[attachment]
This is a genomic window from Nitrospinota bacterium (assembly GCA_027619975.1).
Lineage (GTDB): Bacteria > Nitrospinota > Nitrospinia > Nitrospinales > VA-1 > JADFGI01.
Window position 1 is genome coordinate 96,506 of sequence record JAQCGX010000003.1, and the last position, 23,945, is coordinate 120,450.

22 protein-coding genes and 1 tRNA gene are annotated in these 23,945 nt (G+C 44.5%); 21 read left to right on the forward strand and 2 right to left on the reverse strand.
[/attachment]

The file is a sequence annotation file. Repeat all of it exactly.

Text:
This is a genomic window from Nitrospinota bacterium (assembly GCA_027619975.1).
Lineage (GTDB): Bacteria > Nitrospinota > Nitrospinia > Nitrospinales > VA-1 > JADFGI01.
Window position 1 is genome coordinate 96,506 of sequence record JAQCGX010000003.1, and the last position, 23,945, is coordinate 120,450.

22 protein-coding genes and 1 tRNA gene are annotated in these 23,945 nt (G+C 44.5%); 21 read left to right on the forward strand and 2 right to left on the reverse strand.